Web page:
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See how our current work and research is bringing new thinking and new solutions to some of today's biggest challenges.

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By Jana Wiegand
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  • School of Integrative Plant Science
  • Soil and Crop Sciences Section
  • Soil
  • Environment
  • Landscape
  • Ecosystems
  • Climate
Soil holds about three times as much organic carbon as the atmosphere, which means that making strategic changes to how soil systems are used could play a major role in combating climate change.

With that in mind, two Cornell soil scientists have helped develop a powerful new tool that will help researchers and policymakers map the global potential for carbon sequestration.

Soils Revealed is an open-access, interactive platform that uses cutting-edge technology to model how soil organic carbon has fluctuated over the last 11,000 years and to project soil’s future carbon-storing capacity.

This new tool will help policymakers and nongovernmental organizations meet their regional and national climate goals by pinpointing key areas for soil restoration and for implementing land management practices that limit greenhouse gas emissions.

Launched on Dec. 1, Soils Revealed was developed in collaboration with scientists at The Nature Conservancy, Woodwell Climate Research Center and the International Soil Reference and Information Center.

“This innovative platform delivers the immense opportunities of soils to remove atmospheric carbon dioxide at your fingertips,” said Johannes Lehmann, co-lead investigator and Liberty Hyde Bailey Professor of Soil Biogeochemistry in the College of Agriculture and Life Sciences (CALS).

“We hope that policymakers and industry get to work and explore where they can help to restore our soils with carbon and mitigate climate change,” Lehmann said.

According to Lehmann, Soils Revealed is the first interactive, global tool that shows how organic carbon in the soil has changed over time, as well as how much potential different land management strategies have to mitigate climate change.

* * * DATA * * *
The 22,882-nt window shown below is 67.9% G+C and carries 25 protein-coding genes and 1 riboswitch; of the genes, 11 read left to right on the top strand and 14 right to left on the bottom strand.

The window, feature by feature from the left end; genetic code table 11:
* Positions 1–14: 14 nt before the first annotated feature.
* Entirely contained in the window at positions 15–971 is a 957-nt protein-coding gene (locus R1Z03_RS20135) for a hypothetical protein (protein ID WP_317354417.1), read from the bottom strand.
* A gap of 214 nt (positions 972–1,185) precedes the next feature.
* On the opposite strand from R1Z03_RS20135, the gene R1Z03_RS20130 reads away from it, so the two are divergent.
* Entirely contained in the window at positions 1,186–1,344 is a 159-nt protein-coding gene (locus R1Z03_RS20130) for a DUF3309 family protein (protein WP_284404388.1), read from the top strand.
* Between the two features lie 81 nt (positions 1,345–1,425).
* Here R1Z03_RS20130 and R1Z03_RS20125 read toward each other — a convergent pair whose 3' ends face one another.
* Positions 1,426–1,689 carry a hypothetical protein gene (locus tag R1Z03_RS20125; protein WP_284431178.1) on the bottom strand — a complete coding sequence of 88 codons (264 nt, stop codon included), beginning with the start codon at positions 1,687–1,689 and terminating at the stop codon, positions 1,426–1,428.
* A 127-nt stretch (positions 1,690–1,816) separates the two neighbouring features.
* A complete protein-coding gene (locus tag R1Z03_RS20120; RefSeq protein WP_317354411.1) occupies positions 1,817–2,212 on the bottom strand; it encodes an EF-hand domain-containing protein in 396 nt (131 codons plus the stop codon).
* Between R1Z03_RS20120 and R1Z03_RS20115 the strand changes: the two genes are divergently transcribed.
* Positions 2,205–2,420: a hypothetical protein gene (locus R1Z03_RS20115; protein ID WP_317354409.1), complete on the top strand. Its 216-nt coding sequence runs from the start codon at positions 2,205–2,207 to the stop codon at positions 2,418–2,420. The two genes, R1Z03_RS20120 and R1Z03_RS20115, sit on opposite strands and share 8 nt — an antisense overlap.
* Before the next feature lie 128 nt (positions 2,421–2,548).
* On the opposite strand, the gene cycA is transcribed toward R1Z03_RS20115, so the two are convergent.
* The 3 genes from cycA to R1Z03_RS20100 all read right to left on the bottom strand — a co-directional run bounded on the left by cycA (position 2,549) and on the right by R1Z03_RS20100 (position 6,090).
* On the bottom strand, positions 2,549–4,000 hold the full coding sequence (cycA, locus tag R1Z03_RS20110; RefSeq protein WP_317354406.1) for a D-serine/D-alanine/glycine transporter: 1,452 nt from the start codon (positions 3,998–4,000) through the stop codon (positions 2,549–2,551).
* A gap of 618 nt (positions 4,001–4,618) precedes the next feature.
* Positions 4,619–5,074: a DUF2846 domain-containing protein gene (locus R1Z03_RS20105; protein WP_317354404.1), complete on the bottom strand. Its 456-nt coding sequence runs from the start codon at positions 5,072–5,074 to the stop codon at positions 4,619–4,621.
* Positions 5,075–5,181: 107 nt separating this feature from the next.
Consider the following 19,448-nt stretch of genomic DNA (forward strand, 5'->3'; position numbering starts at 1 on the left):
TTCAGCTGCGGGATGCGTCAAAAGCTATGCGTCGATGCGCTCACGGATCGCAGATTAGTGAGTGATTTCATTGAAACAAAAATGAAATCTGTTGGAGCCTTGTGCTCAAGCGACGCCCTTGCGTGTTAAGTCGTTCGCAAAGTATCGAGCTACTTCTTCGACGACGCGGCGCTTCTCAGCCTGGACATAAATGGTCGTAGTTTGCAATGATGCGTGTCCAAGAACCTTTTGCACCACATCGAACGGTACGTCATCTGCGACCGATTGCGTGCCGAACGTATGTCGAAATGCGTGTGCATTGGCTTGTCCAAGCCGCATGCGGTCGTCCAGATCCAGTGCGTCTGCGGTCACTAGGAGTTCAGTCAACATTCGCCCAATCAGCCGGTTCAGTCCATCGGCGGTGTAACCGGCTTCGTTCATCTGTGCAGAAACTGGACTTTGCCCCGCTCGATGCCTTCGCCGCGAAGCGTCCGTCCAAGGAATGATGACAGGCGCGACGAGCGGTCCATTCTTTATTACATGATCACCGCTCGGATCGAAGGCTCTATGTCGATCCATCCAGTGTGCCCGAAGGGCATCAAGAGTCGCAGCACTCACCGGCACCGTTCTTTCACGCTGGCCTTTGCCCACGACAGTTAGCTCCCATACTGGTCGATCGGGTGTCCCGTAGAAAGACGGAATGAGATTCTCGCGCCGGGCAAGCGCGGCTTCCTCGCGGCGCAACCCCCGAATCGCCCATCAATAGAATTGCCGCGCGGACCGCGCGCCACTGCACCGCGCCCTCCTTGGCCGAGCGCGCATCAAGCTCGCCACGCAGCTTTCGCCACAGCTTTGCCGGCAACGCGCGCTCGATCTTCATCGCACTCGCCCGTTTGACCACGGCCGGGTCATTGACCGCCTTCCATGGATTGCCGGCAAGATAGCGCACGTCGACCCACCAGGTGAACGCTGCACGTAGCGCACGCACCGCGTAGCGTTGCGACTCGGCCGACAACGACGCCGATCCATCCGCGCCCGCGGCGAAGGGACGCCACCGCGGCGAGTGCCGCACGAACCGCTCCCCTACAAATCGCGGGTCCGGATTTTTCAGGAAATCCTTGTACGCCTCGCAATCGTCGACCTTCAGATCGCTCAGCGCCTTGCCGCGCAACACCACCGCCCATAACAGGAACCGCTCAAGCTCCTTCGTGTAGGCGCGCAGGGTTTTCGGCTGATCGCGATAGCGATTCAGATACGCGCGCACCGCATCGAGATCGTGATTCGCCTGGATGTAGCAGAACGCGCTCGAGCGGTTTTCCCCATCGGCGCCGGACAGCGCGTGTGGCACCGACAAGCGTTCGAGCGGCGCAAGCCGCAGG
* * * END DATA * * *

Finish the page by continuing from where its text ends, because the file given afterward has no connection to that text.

“Soils have a vital role to play in mitigating climate change and supporting biodiversity, but to date we’ve tended to view them too much in static terms,” said Deborah Bossio, project leader and lead soil scientist for The Nature Conservancy. “One of our goals with this launch is to remind policymakers that these complex, millennia-old ecosystems are every bit as dynamic as forests – and every bit as capable of recovery, if the right management practices are prioritized. We already know how to do this; now Soils Revealed can show us where to focus these efforts.”

Soil carbon represents one-quarter of the potential natural climate solutions.

Percentage of mitigation potential by landscape:

72%

Wetlands

47%

Agriculture & grasslands

9%

Forests

Dominic Woolf, senior research associate in the Soil and Crop Sciences Section of the School of Integrative Plant Science in CALS, conducted the future soil carbon modeling scenarios for the platform.

“It is really exciting that we now have the digital tools to explore at high resolution – even down to the individual farm – what strategies work best and how much carbon we can store,” Woolf said. “This should provide real benefits in guiding policy and land management decisions at all levels.” 

The platform’s map allows users to focus on specific regions; search by political, geographical and biological zones; and sort through a variety of land-use scenarios that range from croplands to forests and wetlands.

Woolf said soils’ ability to sequester carbon can vary widely between different climates, biomes and land management practices. By allowing users to explore future scenarios where ecosystems are restored or carbon farming practices are implemented, for example, they can see a direct connection between how land use changes affect global carbon emissions, soil health and environmental well-being.

“Filtering the data according to these parameters really helps to find targeted solutions that are applicable to specific conditions,” Woolf said. “Being able to visualize the stark differences between these possible futures should be a wake-up call to the need to radically improve how we care for the land.”

Funding for the project was provided by the Cornell Atkinson Center for Sustainability, where Lehmann and Woolf are both faculty fellows.

This article also appeared in the Cornell Chronicle.

Jana Wiegand is the editorial content manager for the College of Agriculture and Life Sciences

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